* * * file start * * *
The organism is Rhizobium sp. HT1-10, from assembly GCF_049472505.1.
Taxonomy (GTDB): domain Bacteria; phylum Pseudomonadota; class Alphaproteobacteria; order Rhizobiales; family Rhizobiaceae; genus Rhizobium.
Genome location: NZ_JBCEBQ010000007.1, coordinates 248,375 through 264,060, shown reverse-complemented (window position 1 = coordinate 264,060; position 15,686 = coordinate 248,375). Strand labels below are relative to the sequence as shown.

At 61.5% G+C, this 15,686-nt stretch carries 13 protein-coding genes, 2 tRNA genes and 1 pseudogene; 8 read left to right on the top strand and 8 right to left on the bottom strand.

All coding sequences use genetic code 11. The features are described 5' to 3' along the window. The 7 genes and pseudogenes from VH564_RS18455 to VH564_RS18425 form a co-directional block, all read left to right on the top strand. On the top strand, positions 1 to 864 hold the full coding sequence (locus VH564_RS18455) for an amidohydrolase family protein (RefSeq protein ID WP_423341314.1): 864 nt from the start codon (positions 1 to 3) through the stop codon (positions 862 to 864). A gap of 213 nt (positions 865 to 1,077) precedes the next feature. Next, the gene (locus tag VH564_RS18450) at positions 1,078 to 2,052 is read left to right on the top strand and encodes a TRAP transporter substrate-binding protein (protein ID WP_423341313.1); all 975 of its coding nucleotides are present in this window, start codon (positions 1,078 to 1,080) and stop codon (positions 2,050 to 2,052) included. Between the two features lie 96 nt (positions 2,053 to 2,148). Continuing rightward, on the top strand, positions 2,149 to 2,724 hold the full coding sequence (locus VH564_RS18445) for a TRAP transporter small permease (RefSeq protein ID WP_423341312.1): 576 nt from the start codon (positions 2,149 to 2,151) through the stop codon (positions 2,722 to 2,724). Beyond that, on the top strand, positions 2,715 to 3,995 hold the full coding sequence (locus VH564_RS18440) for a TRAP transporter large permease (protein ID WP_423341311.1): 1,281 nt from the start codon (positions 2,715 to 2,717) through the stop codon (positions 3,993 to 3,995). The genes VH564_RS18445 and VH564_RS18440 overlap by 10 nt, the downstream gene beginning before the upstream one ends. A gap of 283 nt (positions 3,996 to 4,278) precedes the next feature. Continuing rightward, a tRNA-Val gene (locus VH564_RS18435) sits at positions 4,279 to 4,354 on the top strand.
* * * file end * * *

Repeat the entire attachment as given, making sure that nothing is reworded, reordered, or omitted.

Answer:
The organism is Rhizobium sp. HT1-10, from assembly GCF_049472505.1.
Taxonomy (GTDB): domain Bacteria; phylum Pseudomonadota; class Alphaproteobacteria; order Rhizobiales; family Rhizobiaceae; genus Rhizobium.
Genome location: NZ_JBCEBQ010000007.1, coordinates 248,375 through 264,060, shown reverse-complemented (window position 1 = coordinate 264,060; position 15,686 = coordinate 248,375). Strand labels below are relative to the sequence as shown.

At 61.5% G+C, this 15,686-nt stretch carries 13 protein-coding genes, 2 tRNA genes and 1 pseudogene; 8 read left to right on the top strand and 8 right to left on the bottom strand.

All coding sequences use genetic code 11. The features are described 5' to 3' along the window. The 7 genes and pseudogenes from VH564_RS18455 to VH564_RS18425 form a co-directional block, all read left to right on the top strand. On the top strand, positions 1 to 864 hold the full coding sequence (locus VH564_RS18455) for an amidohydrolase family protein (RefSeq protein ID WP_423341314.1): 864 nt from the start codon (positions 1 to 3) through the stop codon (positions 862 to 864). A gap of 213 nt (positions 865 to 1,077) precedes the next feature. Next, the gene (locus tag VH564_RS18450) at positions 1,078 to 2,052 is read left to right on the top strand and encodes a TRAP transporter substrate-binding protein (protein ID WP_423341313.1); all 975 of its coding nucleotides are present in this window, start codon (positions 1,078 to 1,080) and stop codon (positions 2,050 to 2,052) included. Between the two features lie 96 nt (positions 2,053 to 2,148). Continuing rightward, on the top strand, positions 2,149 to 2,724 hold the full coding sequence (locus VH564_RS18445) for a TRAP transporter small permease (RefSeq protein ID WP_423341312.1): 576 nt from the start codon (positions 2,149 to 2,151) through the stop codon (positions 2,722 to 2,724). Beyond that, on the top strand, positions 2,715 to 3,995 hold the full coding sequence (locus VH564_RS18440) for a TRAP transporter large permease (protein ID WP_423341311.1): 1,281 nt from the start codon (positions 2,715 to 2,717) through the stop codon (positions 3,993 to 3,995). The genes VH564_RS18445 and VH564_RS18440 overlap by 10 nt, the downstream gene beginning before the upstream one ends. A gap of 283 nt (positions 3,996 to 4,278) precedes the next feature. Continuing rightward, a tRNA-Val gene (locus VH564_RS18435) sits at positions 4,279 to 4,354 on the top strand.